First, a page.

Catherine Vu is the owner and CUO (chief uptime officer) of Pro-Active IT Management Inc. – but leading a first-class IT firm is the last thing she ever thought she would be doing with her life.
“I graduated from the University of Alberta (U of A) in 1994 as an accountant,” starts Catherine, “but I wasn’t a very good accountant! I was very shy. There weren’t many jobs available, so I ended up doing marketing for an IT firm. I knew nothing of computers. In U of A, I paid people to type my papers because I always crashed my computer!”
Catherine stuck it out at that company for three years, observing their practices and procedures.
“Then they hired a salesman,” Catherine continues. “He said I could do I.T. I thought, ‘no, I can’t,’ but when I asked my employers for a bonus and they said no, we left and started Pro-Active
Computer Solutions and ran it as a partnership until 2003, when the partnership was dissolved.”
On August 4, 2003, Catherine launched Pro-Active IT Management.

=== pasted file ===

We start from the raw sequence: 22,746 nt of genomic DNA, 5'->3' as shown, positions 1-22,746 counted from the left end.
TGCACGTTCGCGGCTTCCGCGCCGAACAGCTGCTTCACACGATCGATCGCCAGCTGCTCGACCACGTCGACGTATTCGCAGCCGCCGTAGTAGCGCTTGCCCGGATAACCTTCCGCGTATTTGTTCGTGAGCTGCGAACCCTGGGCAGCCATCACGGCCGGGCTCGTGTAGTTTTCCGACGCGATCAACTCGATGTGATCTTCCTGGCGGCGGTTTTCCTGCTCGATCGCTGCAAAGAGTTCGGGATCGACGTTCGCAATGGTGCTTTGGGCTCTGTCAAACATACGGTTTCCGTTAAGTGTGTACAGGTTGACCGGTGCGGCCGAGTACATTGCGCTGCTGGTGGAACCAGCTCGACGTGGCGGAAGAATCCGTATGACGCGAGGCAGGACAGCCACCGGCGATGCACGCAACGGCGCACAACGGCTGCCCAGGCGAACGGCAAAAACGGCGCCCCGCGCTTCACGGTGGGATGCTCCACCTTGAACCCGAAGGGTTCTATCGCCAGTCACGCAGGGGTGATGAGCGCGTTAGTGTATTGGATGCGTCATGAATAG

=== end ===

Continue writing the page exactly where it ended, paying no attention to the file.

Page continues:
She learned how to cold call, which she says is “the best skill I was ever taught. A lot of our clients were from cold calls. That’s where I learned to build relationships with people; it’s a critical business skill.”
Although the career change was something completely unexpected for Catherine, she fell naturally into the role. “I have a logical mind, and I.T. is very logical. Sometimes, the solution is on the 20th step. Sometimes it’s on the 1st. I started when computers ran on DOS. Now it’s Windows, where you can just look everything up.”
Still, the impact of how far she had come didn’t hit Catherine until 2012, when she was invited to go to Silicon Valley as the only Alberta representative out of 11 women in tech from across Canada. As she rubbed shoulders at the conference with the likes of Google and other world-famous IT companies and tech professionals, she thought, “I AM a geek! Yup. I’m pretty geeky and I own it.”
Resilient, open to change, an entrepreneurial mind, hustle, and grit – Catherine embodies all these qualities, but when you learn something about her that very few people know, it becomes very clear how her past shaped her future.
Catherine was born in Vietnam. Her father escaped to Canada in 1975.